Impact of neuro-Behcet disease immunoglobulin G on neuronal apoptosis.
Introduction: Parenchymal neuro-Behcet disease (NBD) is encountered in 5%-15% of Behcet disease (BD) patients and is characterized by inflammation of the brainstem and diencephalon structures. Neuronal apoptosis has been shown to participate in neuronal cell loss. Anti-neuronal antibodies have been identified in NBD patients. However, the pathogenic properties of these antibodies have not been studied.
Methods: To delineate the potential pathogenic activity of serum antibodies on neurons, pooled sera from seven NBD patients and seven healthy controls were divided into purified immunoglobulin G (IgG) and IgG-depleted serum fractions, and each fraction was administered to cultured SH-SY5Y neuroblastoma cells. Cell death was evaluated with a toxicity assay and terminal deoxynucleotidyl transferase dUTP nick end labeling (TUNEL) staining. Moreover, expression levels of several apoptosis markers were evaluated with real time polymerase chain reaction (PCR).
Results: Administration of NBD IgG to cultured SH-SY5Y cells induced significantly increased cell death and apoptosis compared with other treatments. NBD IgG also enhanced the mRNA expression levels of major apoptosis and cell survival pathway factors.
Conclusion: Our results suggest that IgGs isolated from the sera of NBD patients have a neurotoxic activity that is presumably mediated by apoptotic mechanisms.
Keywords: Behcet disease, neuro-Behcet disease, immunoglobulin G, terminal deoxynucleotidyl transferase dUTP nick end labeling, neurotoxicity
Behcet disease (BD) is an inflammatory disorder that is characterized by recurrent oral aphthae, genital ulcerations, and uveitis. In addition, other organs, including the central nervous system (CNS), might be affected in BD patients (1). BD with CNS involvement, also known as neuro-BD (NBD), is encountered in 5%-15% of BD patients in parenchymal or vascular forms. Parenchymal NBD is most typically characterized by inflammatory lesions that extend from the brainstem to the thalamus, diencephalon, basal ganglia, and internal capsules (2,3).
Parenchymal NBD is generally caused by large brain lesions with infiltrating macrophages, neutrophils, and lymphocytes, and neuronal apoptosis appears to be an important contributor to neuronal destruction in these lesions (1,2,3). However, many BD patients with no demonstrable brain lesions develop neurological symptoms (4,5). Anti-neuronal antibodies might putatively cause these symptoms in the absence of evident brain inflammation. Although antibodies to various heat-shock proteins, neuronal membrane antigens, and apoptosis factors have been identified in BD and NBD patients, the pathogenic significance of these antibodies has never been studied (6,7,8,9). To demonstrate the potential pathogenicity of these antibodies, serum immunoglobulin G (IgG) and IgG-depleted sera of NBD patients were administered to cultured SH-SY5Y neuroblastoma cells, and the potential neurotoxicity of anti-neuronal IgG from NBD patients was analyzed by in vitro studies.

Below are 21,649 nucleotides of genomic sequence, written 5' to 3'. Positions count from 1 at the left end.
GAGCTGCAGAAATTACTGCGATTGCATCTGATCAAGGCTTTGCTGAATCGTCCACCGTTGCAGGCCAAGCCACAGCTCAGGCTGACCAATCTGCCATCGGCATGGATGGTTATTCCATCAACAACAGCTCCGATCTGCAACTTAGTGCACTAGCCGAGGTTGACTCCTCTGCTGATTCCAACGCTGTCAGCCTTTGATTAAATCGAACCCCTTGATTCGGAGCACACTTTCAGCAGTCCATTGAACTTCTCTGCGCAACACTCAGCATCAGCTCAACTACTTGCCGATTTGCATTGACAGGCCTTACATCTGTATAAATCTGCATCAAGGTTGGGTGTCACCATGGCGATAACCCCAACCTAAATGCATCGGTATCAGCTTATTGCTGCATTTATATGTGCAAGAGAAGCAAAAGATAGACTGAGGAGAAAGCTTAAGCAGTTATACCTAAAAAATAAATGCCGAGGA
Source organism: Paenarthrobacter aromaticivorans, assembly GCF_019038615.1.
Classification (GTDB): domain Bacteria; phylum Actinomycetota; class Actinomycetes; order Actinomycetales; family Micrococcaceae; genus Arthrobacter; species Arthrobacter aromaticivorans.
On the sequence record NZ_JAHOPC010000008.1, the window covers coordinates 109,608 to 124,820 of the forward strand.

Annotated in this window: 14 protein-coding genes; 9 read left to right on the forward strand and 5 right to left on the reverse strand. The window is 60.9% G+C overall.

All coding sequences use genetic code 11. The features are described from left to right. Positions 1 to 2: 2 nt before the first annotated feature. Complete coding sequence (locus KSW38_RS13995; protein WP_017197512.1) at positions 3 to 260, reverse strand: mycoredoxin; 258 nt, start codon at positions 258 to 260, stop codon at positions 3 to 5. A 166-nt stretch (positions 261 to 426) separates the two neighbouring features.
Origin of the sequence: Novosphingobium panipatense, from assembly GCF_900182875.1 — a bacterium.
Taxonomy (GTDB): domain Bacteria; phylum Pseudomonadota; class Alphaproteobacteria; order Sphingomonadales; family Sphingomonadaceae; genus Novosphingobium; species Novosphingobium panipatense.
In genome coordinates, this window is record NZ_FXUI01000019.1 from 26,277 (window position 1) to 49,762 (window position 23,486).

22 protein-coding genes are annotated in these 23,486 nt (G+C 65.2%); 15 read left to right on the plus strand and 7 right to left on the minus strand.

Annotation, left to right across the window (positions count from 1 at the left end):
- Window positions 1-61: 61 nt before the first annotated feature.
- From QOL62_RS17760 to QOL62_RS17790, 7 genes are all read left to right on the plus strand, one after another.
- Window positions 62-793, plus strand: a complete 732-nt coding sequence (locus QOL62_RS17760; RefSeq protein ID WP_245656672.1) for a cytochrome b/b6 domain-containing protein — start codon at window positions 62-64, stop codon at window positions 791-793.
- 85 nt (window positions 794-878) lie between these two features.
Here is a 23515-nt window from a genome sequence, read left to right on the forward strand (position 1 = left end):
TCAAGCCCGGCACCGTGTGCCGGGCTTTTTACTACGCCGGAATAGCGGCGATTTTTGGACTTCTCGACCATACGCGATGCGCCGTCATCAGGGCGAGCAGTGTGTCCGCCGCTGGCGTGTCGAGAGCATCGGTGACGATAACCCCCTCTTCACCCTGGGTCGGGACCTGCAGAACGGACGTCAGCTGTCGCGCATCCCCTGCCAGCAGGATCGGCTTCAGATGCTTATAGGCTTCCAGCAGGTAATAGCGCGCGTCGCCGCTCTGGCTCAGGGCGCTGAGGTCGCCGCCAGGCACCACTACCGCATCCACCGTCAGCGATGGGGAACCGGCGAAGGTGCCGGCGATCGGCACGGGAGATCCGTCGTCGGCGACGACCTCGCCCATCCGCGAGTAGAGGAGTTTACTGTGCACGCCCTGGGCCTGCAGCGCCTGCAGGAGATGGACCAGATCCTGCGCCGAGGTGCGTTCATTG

Sera and Anti-Neuronal Antibody Assays
The sera of seven parenchymal NBD patients who fulfilled the diagnostic criteria for BD (10) and those of seven age-/gender-matched healthy controls were used. The sera were frozen at -80[degrees]C until assayed. The study was approved by the Ethics Committee of Istanbul Faculty of Medicine of Istanbul University. Informed consent was obtained from all participants.
IgG purification and IgG depletion
IgGs were isolated from pooled healthy and NBD sera using a protein A-sepharose CL-4B column (Sigma, St. Louis, MO), as previously reported (11). In brief, 1 ml of serum was incubated with 0.5 ml of protein A-sepharose for 2 h at room temperature (RT). After removing the serum, IgG was extracted using 0.05 M citrate buffer at pH 3.0 and immediately neutralized with 1.5 M Tris-buffer at pH 8.8. The IgG-containing solution was then dialyzed against phosphate-buffered saline (PBS) and filter sterilized. To obtain IgG-depleted serum, the serum was recovered from the protein A column by centrifuging the column for 2 min at 500 rpm. The recovered serum was reabsorbed on a protein A-sepharose column for 2 h at RT and recovered by centrifugation. Each serum was reabsorbed four times. IgG depletion in the reabsorbed sera was confirmed by the absence of IgG bands in the expected molecular weight range (45-55 kDa for heavy chains and 25-35 kDa for light chains) by gel electrophoresis. Protein concentrations of purified IgG solutions were measured using the Bradford method.
Neuroblastoma Cell Line and Toxicity Assay
The neuroblastoma cell line (SH-SY5Y) (ATCC, Wesel, Germany) was grown in minimal essential medium with F12-nutrient mixture (MEM/F-12), supplemented with non-essential amino acids (Sigma-Aldrich, St. Louis, MO, USA). A toxicity assay was performed to assess growth inhibitory and cytolytic effects of serum and serum IgG on neuroblastoma cells in culture. IgG-depleted sera of NBD and healthy control groups were diluted four times with culture medium and filter-sterilized. Likewise, purified IgG solutions (10 [micro]g/[micro]L protein concentration) from NBD patients and healthy controls were diluted four times with culture medium. SH-SY5Y cells were seeded in six-well plates at a concentration of 50000 cells/well. After 16 h, the medium was replaced with 2 mL of culture medium containing NBD patient/healthy control IgG-depleted serum, purified IgG samples, or PBS alone. After 72 h of incubation, the medium was removed and cells were washed with PBS and trypsinized for 5 min at 37[degrees]C. After neutralizing the trypsin with 1 mL of media, cell counts were obtained using a Coulter counter ZM connected to a Coulter channelyzer 256 (Beckman Coulter, Brea, CA, USA). All studies were performed in six wells; cells from each of the six wells, incubated with a specific serum or IgG sample, were counted three times and the mean value was obtained. The mean value for each treatment group was expressed as a percentage of the control wells treated with PBS only using the following formula; (mean cell count of the six wells incubated with specific serum or IgG/mean cell count of the six wells incubated with PBS) x 100.